2023 | Volume 24 | Issue 2

Winning essay tackles gender equality in surgery

Dewi Ang

Dr Dewi Ang has won an essay writing competition run by the Royal Australasian College of Surgeons (RACS). The topic: Is seeking gender equality in surgery enough or should we be seeking equity? The goal of the competition, according to RACS, is to encourage more women medical students to consider a career in surgery. 

Her prize for winning the competition is an invitation to the upcoming RACS Annual Scientific Meeting in Adelaide, in May 2023. She says it’s an honour to attend alongside so many accomplished surgeons.

Dr Ang is at the start of her medical journey. She recently graduated from the University of Western Australia School of Medicine and is now working her way through the clinical rotations to find her ‘calling’. Although it’s early days, she says she’s leaning towards a career in trauma surgery, ICU or anaesthetics.

Dr Ang’s winning essay analyses how the surgical profession can bring about gender equity. She examines the factors that might contribute to few women surgical interns on her rotations. She suggests that more visible women consultants who can offer their perspectives and mentoring alongside training would help advance progress for women in surgery.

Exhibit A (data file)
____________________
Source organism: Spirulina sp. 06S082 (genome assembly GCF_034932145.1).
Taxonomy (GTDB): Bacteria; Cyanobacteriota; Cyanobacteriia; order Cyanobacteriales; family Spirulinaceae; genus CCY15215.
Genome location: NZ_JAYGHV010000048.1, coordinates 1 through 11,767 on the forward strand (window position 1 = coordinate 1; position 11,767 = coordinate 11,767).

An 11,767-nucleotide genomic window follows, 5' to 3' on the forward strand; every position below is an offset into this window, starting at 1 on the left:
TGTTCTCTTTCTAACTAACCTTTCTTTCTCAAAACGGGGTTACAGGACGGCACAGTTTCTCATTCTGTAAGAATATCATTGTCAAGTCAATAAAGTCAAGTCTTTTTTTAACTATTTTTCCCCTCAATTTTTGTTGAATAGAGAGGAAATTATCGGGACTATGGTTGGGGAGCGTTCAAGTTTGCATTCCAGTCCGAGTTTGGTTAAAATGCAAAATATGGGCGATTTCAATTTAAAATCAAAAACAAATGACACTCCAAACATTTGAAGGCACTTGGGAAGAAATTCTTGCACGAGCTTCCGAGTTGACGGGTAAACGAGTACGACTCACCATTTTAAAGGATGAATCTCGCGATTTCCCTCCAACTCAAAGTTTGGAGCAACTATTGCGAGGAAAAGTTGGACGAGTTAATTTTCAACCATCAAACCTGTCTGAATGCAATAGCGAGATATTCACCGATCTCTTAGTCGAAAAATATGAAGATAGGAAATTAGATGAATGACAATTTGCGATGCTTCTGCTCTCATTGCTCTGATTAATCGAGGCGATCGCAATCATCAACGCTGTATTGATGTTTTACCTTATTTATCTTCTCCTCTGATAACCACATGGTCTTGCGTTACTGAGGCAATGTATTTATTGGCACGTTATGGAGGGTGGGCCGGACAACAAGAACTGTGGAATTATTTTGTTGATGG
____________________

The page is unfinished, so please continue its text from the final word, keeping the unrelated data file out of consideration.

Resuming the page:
“To encourage more women in surgery, we need to acknowledge the fact that, historically, surgery has always been dominated by men,” Dr Ang says. “We must actively increase representation and make sure those women are in a position to empower subsequent generations.” 

She also thinks attitudes at work need to change around family commitments and leave—not just for women but for men as well. “There needs to be more support for pregnant surgeons and re-entry to the workforce after maternity leave.”

Dr Ang says she can see the surgical workforce slowly progressing with gender equity. Surgeons, in particular women, are being more open about their personal and family lives, reinforcing that work-life balance is possible and necessary to maintain a healthy career.  She remembers a particular consultant from her training. “She started by introducing a photo of her family. We could see that she’s an accomplished surgeon who has a young family. The message was there’s time to do both and you don’t have to choose.”

Dr Ang first became interested in medicine while growing up on Christmas Island with her family of Indonesian heritage. She found herself supporting her parents at health appointments, translating and explaining information from the doctors. 

Dr Ang, who is soft spoken, quite shy, and speaks English as an additional language, says she’s been pleasantly surprised and reassured by the level of support from senior doctors in her training so far. They have provided a great deal of carefully guided practical training, taking time to talk her through surgical skills in theatre, and helping her build confidence.

“I really like the fact that, regardless of your gender, race, or other personal factors, there’s always someone senior there taking the time to go through things with you,” she says.

Dr Ang’s advice for women considering a career in surgery is to stand strong in their interests and persevere. “Surgery can be a lot more intense than other rotations but don’t let that put you off. There will always be a way to make it work and there will always be people to support you. Then, once you become a surgeon, you will be a valuable mentor to women coming behind you.”